A study has been launched into the development of Canada’s Quebec province as a manufacturing and commercial hub for the lithium-ion battery industry.
The province’s electric and smart transportation organisation, Propulsion Quebec, said the initiative would “analyse opportunities Quebec could seize in connection with the manufacturing steps of components and battery cells and the recycling of batteries”.
Propulsion Quebec’s executive director Sarah Houde (pictured) said the study “will identify the concrete actions to be implemented in order to capitalise on the development of this promising niche and the province’s important assets”.
Houde said: “Quebec has significant assets to develop this high value-added geostrategic niche and thus facilitate the energy transition for the economy as a whole: significant reserves of renewable energy (hydro-electricity), internationally recognised scientific and technical expertise, innovative companies, deposits of strategic materials and expertise in recovery and recycling.”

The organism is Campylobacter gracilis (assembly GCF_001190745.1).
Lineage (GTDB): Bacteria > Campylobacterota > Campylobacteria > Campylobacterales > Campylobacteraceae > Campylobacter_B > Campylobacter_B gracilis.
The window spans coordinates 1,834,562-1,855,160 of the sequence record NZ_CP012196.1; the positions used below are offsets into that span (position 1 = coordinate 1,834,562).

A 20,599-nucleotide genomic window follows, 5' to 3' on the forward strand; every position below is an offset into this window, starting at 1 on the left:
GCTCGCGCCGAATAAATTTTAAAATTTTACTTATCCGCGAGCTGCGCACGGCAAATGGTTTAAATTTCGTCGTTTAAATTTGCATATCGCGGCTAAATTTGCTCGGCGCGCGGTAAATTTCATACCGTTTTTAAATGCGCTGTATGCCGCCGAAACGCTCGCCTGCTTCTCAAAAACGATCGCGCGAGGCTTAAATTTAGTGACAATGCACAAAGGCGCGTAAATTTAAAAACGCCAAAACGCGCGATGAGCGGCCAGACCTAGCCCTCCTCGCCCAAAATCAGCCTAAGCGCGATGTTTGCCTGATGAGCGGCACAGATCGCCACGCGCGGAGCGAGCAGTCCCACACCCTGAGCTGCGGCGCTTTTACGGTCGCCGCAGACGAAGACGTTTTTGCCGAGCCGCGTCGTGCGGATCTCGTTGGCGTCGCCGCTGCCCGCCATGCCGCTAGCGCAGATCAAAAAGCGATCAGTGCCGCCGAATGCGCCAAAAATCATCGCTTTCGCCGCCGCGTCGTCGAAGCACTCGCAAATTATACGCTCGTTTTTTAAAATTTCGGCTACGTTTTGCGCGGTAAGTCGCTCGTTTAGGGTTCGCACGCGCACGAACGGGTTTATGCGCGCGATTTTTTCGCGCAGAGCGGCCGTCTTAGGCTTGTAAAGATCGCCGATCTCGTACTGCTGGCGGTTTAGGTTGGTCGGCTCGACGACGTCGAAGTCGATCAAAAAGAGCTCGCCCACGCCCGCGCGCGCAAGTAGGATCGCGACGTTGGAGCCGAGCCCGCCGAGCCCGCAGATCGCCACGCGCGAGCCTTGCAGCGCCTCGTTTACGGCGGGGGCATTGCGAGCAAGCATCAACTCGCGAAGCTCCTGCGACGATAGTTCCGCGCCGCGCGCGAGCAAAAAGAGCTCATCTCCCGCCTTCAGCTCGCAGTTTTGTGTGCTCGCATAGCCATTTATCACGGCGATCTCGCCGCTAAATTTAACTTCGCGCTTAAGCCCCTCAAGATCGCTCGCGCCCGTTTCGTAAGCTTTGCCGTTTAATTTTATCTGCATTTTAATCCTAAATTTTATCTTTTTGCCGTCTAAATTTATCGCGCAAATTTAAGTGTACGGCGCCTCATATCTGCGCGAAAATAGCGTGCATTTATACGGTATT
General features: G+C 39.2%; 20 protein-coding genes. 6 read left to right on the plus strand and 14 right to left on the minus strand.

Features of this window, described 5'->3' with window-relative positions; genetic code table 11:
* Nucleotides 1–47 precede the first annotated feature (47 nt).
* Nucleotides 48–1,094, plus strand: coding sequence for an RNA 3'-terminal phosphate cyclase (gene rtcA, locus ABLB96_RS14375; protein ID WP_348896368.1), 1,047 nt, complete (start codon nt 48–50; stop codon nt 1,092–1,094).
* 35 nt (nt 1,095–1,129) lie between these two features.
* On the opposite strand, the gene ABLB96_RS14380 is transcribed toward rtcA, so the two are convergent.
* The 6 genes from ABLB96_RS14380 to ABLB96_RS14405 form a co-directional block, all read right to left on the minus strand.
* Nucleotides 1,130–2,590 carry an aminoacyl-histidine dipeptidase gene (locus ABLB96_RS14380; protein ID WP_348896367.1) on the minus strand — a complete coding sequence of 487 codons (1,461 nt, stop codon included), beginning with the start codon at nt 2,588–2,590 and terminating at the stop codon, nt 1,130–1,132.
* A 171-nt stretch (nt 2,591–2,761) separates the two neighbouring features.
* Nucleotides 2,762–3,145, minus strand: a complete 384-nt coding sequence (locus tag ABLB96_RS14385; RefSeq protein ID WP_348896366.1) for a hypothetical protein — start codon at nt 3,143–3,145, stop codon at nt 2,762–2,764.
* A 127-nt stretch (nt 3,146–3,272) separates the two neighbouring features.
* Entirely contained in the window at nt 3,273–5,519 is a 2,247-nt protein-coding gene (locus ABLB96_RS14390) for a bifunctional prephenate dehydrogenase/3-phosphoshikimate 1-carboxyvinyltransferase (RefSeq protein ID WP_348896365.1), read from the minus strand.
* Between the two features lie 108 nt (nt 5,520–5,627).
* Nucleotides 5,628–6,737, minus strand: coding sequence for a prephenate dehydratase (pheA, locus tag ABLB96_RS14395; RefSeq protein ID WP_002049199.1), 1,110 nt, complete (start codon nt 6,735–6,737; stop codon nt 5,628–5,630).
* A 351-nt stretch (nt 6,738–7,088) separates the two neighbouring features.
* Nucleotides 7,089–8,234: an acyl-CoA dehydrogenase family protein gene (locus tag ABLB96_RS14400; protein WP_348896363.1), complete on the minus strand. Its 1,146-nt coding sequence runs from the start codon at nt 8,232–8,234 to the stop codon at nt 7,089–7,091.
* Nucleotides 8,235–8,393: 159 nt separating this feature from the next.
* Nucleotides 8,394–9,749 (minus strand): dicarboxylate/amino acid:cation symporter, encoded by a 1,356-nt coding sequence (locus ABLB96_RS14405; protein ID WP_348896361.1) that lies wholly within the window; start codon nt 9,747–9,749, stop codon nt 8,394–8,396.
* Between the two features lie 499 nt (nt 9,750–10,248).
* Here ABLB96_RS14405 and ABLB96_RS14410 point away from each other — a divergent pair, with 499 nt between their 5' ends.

The study will be conducted with the financial support of the Quebec Ministry of Economy and Innovation and the Shawinigan Development Corporation. Study partners include Canada’s Nemaska Lithium and the Hydro-Quebec utility’s centre of excellence in transportation electrification and energy storage.
Results of the study are scheduled for publication in spring 2019— after which a “committee of independent experts” will follow up on the findings.
Earlier this year, Japanese holding company SoftBank signed an agreement to acquire a stake of up to 9.9% in Nemaska Lithium, to help meet growing demand for batteries used in electric devices and vehicles.